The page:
As the FAA grants more licenses to photographers and organizations this year for commercial drone flights, these unmanned machines equipped with HD cameras are beginning to be used for news gathering operations. Some local television news outlets have already started using "drone cams." Could radio news and traffic teams be far behind?
Drones have the ability to obtain video and information from areas and angles that traditional manned aircraft cannot. This offers unique opportunities for news gatherers.
The Las Vegas-based ArrowData claims it was the first company in the country to receive approval to use drones for the purpose of electronic news gathering or what it has termed as "AeroJournalism." So far, the company is targeting television stations who might want to use their services.
However, the Clackamas, OR-based Aerial Technology International, which is still awaiting its final FAA approval, has already signed an agreement with rapidly growing radio corporation Alpha Media. Using Portland as a test market, Alpha Media will be using drones for breaking news and traffic coverage for its stations.
Additionally, KFI-AM/Los Angeles has begun to equip its reporters with a drone to help with their news reporting.
Colin Hinkle, a freelance aerial photographer and owner of Soaring Badger Productions, was the first to receive FAA permission for commercial drone flights in the Chicago market. His drone use has already been featured in local television news reports.
Hinkle tells Radio Ink that these commercial drones are not like the remote control toys sold in big chain retail stores. The most common and popular model of drone is the DJI Phantom. He says it costs around $1200 and "produces amazing images in a tiny package."
When it comes to public safety, Hinkle says the drones are quite safe when used properly. Said Hinckle: "All of my models have built in GPS so if I lost contact with the drone or the battery starts to rapidly deplete, it will automatically return back to me. Short of a mechanical failure, which aircraft can experience as well, they should never fall out of the sky. In my opinion, if these devices used properly they can be safer than larger aircraft carrying fuel and passengers. As far as air traffic concerns, my models also won't launch when too close to airports. Based again on GPS tech, they know where they are and how close they are to airports. Plus, if you stay under 400ft as mandated by the FAA, you should not be in airline airspace."
Despite the Portland contract that Alpha Media has entered into, Chicago's Hinkle has his doubts about drones' effectiveness for radio stations... at least at this time. "I don?t believe drones will replace helicopters anytime soon. They have a limited battery life currently (15-20 minutes) and fly within range of the operator," said Hinkle. "Plus they have stronger limitations that helicopters don't have, such as wind, weather, height restrictions, and other various factors."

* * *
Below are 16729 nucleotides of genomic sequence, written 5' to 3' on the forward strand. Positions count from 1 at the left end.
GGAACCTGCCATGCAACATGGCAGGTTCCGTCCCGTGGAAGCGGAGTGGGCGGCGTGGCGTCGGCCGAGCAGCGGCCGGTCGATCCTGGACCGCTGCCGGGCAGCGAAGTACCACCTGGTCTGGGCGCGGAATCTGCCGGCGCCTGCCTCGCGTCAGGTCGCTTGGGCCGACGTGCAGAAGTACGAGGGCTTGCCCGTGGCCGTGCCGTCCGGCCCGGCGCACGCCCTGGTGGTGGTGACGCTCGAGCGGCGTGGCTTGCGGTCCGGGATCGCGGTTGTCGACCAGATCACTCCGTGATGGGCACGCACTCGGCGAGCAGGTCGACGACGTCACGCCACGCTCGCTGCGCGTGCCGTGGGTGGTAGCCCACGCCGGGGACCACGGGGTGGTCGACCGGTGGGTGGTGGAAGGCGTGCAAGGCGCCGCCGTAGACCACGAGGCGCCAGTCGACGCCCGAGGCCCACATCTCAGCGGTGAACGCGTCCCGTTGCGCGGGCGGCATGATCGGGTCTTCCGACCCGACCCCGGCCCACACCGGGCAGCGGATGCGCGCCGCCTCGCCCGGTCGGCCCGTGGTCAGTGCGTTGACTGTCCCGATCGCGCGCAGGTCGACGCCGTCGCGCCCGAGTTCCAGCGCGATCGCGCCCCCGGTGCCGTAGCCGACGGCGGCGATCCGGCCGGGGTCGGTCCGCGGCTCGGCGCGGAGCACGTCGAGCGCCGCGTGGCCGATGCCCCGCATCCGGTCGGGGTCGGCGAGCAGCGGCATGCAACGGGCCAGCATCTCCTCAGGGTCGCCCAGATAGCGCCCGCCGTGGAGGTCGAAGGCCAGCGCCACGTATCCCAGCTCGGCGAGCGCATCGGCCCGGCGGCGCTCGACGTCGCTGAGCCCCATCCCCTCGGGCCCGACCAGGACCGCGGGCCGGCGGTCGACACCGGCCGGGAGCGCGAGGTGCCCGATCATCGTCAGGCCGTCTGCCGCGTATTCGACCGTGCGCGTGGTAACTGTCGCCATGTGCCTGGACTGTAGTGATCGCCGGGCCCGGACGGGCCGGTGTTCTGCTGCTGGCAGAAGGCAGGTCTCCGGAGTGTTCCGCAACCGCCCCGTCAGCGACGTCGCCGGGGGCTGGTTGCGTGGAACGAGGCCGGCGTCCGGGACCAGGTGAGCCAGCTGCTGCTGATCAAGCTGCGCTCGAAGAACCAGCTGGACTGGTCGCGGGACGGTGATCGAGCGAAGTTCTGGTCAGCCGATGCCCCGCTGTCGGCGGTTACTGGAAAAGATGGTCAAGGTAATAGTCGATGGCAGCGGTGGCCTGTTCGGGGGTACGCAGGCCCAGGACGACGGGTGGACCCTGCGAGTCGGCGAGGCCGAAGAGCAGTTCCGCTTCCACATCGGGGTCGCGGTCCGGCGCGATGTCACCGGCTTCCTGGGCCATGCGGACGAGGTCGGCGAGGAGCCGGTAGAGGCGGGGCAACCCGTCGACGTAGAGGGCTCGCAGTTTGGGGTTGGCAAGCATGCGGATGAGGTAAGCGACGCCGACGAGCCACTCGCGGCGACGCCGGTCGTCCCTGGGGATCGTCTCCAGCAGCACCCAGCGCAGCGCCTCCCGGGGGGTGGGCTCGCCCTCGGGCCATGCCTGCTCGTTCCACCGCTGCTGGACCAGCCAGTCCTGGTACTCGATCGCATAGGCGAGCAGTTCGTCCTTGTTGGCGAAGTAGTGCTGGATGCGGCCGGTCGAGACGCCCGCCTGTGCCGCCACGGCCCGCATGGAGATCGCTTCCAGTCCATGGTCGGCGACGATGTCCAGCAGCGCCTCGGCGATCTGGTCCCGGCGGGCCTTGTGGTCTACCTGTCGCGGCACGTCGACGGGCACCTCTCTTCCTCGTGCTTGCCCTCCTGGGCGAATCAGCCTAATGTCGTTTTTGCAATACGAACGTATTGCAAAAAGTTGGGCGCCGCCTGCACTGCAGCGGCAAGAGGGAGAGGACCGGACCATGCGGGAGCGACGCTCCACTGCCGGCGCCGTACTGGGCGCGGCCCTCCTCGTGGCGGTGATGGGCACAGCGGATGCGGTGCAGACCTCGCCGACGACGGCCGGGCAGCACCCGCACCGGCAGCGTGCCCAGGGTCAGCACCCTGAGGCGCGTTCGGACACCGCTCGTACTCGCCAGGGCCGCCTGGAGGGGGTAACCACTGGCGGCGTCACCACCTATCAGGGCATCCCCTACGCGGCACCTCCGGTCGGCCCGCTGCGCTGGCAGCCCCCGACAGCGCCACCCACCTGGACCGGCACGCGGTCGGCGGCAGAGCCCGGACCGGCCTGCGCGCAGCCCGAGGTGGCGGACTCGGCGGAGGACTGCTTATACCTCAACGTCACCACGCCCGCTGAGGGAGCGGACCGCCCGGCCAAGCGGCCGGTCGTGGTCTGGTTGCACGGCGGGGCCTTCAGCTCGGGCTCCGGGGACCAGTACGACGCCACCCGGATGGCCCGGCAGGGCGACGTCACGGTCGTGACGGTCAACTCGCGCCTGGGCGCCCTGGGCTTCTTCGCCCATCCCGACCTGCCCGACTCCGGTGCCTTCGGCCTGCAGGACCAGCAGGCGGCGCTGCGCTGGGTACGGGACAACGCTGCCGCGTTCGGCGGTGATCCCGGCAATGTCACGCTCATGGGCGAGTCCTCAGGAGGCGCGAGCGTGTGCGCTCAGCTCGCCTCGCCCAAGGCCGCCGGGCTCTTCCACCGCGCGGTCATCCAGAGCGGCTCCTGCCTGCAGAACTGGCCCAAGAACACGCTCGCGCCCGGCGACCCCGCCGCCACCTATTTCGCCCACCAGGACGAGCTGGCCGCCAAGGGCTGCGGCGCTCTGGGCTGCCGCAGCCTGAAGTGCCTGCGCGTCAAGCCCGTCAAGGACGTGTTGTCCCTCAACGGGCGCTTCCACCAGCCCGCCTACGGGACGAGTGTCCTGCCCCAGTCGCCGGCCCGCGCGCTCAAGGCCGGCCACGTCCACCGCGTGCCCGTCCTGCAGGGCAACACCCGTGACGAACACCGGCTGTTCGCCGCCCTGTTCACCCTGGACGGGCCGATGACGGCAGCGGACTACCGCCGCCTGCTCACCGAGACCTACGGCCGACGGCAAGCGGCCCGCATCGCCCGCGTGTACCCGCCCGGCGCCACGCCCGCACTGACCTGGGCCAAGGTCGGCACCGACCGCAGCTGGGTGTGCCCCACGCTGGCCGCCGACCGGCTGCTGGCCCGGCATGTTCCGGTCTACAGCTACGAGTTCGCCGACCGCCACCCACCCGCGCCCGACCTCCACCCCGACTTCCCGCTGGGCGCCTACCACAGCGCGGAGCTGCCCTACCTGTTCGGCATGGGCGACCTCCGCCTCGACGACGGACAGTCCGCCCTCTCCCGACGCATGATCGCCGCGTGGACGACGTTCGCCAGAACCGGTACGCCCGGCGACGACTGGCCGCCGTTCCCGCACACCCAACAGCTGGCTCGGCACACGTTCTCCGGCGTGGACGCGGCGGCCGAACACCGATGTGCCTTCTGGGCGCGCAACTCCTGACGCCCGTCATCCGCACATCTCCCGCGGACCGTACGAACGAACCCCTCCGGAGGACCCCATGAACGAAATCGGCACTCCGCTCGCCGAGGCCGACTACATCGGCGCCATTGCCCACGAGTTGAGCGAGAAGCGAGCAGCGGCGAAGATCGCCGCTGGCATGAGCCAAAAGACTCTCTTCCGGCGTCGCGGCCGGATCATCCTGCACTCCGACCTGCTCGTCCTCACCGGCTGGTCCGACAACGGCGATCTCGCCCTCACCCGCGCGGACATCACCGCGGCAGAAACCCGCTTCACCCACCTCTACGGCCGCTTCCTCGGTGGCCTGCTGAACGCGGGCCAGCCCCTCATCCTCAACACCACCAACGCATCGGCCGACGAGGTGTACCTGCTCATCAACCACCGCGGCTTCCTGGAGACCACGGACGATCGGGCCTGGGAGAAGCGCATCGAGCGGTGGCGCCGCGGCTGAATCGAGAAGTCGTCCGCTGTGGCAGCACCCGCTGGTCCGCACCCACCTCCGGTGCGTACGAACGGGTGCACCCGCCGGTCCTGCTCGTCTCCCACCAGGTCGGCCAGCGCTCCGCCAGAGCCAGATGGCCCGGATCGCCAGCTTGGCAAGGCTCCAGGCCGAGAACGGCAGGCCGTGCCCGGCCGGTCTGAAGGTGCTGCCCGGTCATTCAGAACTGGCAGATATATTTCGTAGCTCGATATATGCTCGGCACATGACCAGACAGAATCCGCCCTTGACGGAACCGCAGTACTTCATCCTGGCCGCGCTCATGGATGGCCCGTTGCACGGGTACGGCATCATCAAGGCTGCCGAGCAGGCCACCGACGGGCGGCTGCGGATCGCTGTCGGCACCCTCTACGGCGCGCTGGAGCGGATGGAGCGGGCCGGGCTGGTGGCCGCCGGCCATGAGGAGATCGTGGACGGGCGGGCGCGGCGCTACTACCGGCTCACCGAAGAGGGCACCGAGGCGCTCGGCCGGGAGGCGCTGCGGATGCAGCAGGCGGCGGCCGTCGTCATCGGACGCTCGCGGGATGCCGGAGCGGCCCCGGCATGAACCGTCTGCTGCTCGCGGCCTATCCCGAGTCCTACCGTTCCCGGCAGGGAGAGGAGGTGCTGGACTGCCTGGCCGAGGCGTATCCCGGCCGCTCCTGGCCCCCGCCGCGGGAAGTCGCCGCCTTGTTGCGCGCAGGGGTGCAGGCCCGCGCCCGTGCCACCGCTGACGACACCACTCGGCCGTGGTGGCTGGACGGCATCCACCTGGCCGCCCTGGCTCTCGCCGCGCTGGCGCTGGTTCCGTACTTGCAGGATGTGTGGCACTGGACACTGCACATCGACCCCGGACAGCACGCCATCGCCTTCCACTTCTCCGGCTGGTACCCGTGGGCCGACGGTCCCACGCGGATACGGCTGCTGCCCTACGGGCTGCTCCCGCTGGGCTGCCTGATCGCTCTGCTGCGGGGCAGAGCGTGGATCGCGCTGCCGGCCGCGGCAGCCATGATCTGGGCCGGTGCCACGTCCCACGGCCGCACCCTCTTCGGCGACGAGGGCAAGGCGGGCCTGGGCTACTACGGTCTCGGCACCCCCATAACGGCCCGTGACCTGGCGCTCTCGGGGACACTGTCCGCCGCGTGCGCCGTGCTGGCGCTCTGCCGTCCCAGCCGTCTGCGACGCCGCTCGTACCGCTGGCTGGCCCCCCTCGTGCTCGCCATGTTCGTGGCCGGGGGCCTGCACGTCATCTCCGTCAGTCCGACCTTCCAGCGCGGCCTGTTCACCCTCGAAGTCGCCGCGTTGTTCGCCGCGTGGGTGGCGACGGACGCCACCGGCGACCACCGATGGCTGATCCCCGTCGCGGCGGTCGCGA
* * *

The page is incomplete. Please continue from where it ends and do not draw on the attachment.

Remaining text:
Drones may not yet be ready to replace traffic helicopters, but where drones can help radio in the immediate future could be with multimedia offerings on a radio station's digital offerings and social media, with exclusive video coverage of breaking news reports, plus footage of area live events, including station events. They can also help reporters see from higher and wider angles than they ever could before with their naked eyes.
The National Telecommunications & Information Administration is currently in the process of finalizing a set of rules and guidelines for broadcast outlets and drone operators in regards to how these machines can be used (in addition to the FAA regulations). The NAB and RTDNA have jointly petitioned the NTIA to make sure the regulations do not infringe upon the First Amendment rights of news and media outlets. They are asking that the NTIA "outcomes do not unduly restrict or penalize the important and protected newsgathering activities of media organizations. The NAB and RTDNA want the NTIA's rule-making process to be "guided by the overarching principle that the government must refrain from actions adversely impacting the ability of journalists to bring important news stories to the American public."
The American Civil Liberties Union has expressed concerns over privacy issues with the expanded use of drones, as well.
While there are still a few more legal details to be worked out, it just may be the dawn of the drone era -- an era radio will most likely be a part of.
Add a Comment Send This Story To A Friend